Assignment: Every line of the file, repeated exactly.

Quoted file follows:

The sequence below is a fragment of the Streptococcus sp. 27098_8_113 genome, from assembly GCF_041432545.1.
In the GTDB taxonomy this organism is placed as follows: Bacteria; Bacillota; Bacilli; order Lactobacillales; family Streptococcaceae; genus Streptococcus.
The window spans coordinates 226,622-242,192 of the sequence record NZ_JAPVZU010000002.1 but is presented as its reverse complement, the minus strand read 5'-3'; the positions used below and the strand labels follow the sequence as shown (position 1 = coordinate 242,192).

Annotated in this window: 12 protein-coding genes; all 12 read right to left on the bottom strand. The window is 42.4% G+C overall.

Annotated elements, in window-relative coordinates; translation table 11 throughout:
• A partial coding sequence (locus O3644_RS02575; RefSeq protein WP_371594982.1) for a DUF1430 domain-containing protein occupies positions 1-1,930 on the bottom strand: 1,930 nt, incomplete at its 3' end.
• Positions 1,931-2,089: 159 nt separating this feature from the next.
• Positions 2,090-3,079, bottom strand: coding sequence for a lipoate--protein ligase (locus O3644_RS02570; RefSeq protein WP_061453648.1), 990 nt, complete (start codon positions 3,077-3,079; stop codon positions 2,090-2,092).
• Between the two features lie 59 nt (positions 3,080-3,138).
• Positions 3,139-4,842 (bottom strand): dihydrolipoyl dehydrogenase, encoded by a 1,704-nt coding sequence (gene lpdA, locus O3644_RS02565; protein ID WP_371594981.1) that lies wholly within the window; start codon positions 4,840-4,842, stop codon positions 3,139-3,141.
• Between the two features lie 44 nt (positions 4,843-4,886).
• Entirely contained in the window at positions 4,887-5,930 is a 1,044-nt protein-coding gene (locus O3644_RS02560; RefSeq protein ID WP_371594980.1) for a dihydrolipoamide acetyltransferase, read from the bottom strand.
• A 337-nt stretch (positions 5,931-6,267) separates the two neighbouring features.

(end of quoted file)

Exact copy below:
The sequence below is a fragment of the Streptococcus sp. 27098_8_113 genome, from assembly GCF_041432545.1.
In the GTDB taxonomy this organism is placed as follows: Bacteria; Bacillota; Bacilli; order Lactobacillales; family Streptococcaceae; genus Streptococcus.
The window spans coordinates 226,622-242,192 of the sequence record NZ_JAPVZU010000002.1 but is presented as its reverse complement, the minus strand read 5'-3'; the positions used below and the strand labels follow the sequence as shown (position 1 = coordinate 242,192).

Annotated in this window: 12 protein-coding genes; all 12 read right to left on the bottom strand. The window is 42.4% G+C overall.

Annotated elements, in window-relative coordinates; translation table 11 throughout:
• A partial coding sequence (locus O3644_RS02575; RefSeq protein WP_371594982.1) for a DUF1430 domain-containing protein occupies positions 1-1,930 on the bottom strand: 1,930 nt, incomplete at its 3' end.
• Positions 1,931-2,089: 159 nt separating this feature from the next.
• Positions 2,090-3,079, bottom strand: coding sequence for a lipoate--protein ligase (locus O3644_RS02570; RefSeq protein WP_061453648.1), 990 nt, complete (start codon positions 3,077-3,079; stop codon positions 2,090-2,092).
• Between the two features lie 59 nt (positions 3,080-3,138).
• Positions 3,139-4,842 (bottom strand): dihydrolipoyl dehydrogenase, encoded by a 1,704-nt coding sequence (gene lpdA, locus O3644_RS02565; protein ID WP_371594981.1) that lies wholly within the window; start codon positions 4,840-4,842, stop codon positions 3,139-3,141.
• Between the two features lie 44 nt (positions 4,843-4,886).
• Entirely contained in the window at positions 4,887-5,930 is a 1,044-nt protein-coding gene (locus O3644_RS02560; RefSeq protein ID WP_371594980.1) for a dihydrolipoamide acetyltransferase, read from the bottom strand.
• A 337-nt stretch (positions 5,931-6,267) separates the two neighbouring features.